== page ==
"lightingatthealtar" "meterforthefilllighting" "meterforthefill"

    Timber Borcherding timberborcherding
  6. Do not shoot with a camera on auto, the relective meter will be tricked. The
    best way to meter is with the hand held meter that you have mentioned. Make
    sure that you know how to use the meter correctly..hold it in front of your
    subjects pointing at your camera. Doing this will measure the light falling on
    your subjects, not the light that is reflected from them..the light that falls on
    them does not change if they are light or dark. Also as mentioned already, do
    not have too dark a background such as all trees.
  7. James G. Dainis

    James G. Dainis Moderator

    One other thought. Darker skin usually falls on a gray card Zone V so there is less chance of the meter being fooled by it. Lighter skin falls on a Zone VI so one has to open up one stop if metering off the light skin. It is easier to get a correct exposure with darker skin than with lighter skin.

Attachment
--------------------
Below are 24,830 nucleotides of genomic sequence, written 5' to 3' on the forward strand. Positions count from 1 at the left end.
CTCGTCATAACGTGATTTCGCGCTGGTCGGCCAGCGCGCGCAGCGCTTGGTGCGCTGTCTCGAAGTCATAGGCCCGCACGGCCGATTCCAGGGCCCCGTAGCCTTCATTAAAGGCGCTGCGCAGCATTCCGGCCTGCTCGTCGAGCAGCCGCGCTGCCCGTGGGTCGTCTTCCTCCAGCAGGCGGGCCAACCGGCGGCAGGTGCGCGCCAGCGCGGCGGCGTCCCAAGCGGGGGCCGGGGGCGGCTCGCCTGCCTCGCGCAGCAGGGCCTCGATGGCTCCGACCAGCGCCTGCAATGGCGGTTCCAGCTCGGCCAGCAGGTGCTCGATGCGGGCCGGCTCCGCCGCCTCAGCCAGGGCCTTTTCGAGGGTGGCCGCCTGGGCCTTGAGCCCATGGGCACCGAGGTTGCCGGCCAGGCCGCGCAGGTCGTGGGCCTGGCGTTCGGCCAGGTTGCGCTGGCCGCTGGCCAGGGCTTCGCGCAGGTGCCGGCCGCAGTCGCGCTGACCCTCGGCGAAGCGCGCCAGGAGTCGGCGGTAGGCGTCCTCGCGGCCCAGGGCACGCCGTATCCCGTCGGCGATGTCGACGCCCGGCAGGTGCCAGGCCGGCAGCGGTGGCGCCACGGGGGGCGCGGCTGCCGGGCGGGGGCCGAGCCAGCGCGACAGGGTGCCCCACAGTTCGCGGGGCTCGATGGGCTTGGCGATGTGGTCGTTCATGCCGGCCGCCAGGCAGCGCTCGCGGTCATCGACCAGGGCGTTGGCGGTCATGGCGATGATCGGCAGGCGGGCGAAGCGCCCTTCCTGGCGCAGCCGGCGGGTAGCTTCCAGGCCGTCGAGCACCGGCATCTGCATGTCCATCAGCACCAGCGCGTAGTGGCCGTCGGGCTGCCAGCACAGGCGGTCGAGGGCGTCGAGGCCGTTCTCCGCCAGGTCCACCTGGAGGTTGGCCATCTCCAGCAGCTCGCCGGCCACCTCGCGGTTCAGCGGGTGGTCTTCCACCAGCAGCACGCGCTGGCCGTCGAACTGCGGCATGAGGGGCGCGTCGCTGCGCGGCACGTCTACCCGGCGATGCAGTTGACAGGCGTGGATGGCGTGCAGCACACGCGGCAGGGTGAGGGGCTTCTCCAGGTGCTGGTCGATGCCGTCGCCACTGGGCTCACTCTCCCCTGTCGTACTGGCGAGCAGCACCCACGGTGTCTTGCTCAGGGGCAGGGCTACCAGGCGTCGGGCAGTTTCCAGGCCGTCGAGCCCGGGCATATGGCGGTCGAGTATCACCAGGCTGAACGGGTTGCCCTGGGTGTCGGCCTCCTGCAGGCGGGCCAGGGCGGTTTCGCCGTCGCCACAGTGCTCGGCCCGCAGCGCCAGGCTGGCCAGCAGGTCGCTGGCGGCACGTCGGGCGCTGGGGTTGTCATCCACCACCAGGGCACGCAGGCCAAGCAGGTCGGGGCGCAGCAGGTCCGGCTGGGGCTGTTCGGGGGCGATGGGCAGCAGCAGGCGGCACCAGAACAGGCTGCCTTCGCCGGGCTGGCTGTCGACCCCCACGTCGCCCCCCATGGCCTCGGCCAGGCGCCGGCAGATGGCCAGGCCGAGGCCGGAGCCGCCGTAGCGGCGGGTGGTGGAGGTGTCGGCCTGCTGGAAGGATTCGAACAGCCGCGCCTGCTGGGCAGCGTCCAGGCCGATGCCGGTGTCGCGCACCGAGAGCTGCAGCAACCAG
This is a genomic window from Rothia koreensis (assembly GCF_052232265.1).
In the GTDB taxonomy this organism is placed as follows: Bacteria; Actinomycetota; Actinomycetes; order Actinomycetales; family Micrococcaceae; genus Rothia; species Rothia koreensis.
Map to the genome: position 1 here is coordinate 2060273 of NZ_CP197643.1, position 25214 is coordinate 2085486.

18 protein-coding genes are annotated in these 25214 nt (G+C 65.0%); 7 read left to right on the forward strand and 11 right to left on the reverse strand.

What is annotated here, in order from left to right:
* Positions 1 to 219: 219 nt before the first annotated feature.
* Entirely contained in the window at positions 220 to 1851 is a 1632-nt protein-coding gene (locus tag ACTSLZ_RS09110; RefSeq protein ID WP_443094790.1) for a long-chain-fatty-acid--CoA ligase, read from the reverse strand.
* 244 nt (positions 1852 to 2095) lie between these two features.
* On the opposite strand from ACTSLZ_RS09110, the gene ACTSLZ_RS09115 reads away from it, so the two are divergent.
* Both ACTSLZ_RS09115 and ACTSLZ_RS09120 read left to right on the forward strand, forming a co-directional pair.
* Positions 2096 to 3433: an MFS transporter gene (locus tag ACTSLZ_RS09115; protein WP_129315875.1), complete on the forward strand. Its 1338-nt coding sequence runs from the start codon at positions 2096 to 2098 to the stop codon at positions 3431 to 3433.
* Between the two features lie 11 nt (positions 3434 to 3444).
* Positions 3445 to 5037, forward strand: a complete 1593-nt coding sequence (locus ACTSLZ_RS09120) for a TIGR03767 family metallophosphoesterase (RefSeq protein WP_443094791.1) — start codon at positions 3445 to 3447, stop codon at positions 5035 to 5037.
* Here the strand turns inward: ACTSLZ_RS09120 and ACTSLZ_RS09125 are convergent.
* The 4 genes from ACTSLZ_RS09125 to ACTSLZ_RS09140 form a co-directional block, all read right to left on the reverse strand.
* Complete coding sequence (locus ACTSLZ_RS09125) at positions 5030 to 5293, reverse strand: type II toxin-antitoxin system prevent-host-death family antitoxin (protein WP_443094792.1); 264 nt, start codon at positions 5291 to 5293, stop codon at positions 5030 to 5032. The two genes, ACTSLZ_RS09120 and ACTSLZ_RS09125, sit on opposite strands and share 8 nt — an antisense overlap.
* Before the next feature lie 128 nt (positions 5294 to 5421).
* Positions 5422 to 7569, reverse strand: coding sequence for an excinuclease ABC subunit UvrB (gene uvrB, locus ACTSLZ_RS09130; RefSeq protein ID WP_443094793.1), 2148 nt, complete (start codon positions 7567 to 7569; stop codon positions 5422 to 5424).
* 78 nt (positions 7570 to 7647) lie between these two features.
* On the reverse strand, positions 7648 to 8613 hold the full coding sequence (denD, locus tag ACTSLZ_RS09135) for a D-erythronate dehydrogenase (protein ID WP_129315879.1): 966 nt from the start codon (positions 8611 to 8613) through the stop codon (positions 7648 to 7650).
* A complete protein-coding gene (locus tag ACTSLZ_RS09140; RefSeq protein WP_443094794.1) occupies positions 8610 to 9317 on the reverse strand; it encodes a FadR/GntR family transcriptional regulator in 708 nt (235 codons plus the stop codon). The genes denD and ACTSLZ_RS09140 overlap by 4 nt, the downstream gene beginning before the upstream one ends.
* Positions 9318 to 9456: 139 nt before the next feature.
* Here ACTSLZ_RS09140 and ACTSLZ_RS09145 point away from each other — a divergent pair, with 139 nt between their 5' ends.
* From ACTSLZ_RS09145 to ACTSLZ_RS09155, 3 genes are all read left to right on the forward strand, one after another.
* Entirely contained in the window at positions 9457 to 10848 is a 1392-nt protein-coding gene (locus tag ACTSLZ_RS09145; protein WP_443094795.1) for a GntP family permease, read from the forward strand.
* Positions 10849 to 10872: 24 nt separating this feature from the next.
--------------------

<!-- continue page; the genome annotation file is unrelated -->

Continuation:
8. I think that "dark skin" would be more likely a Zone 3 or 4. Furthermore, any reflective
    readings can be adversely affected by the overly broad coverage of the meter. I would
    rather sow seeds of doubt than to give this person confidence that he will have success
    with what he has got! He has some shooting procedure adjustments to make!
  9. Timber - there is some debate about Zones for African Americans...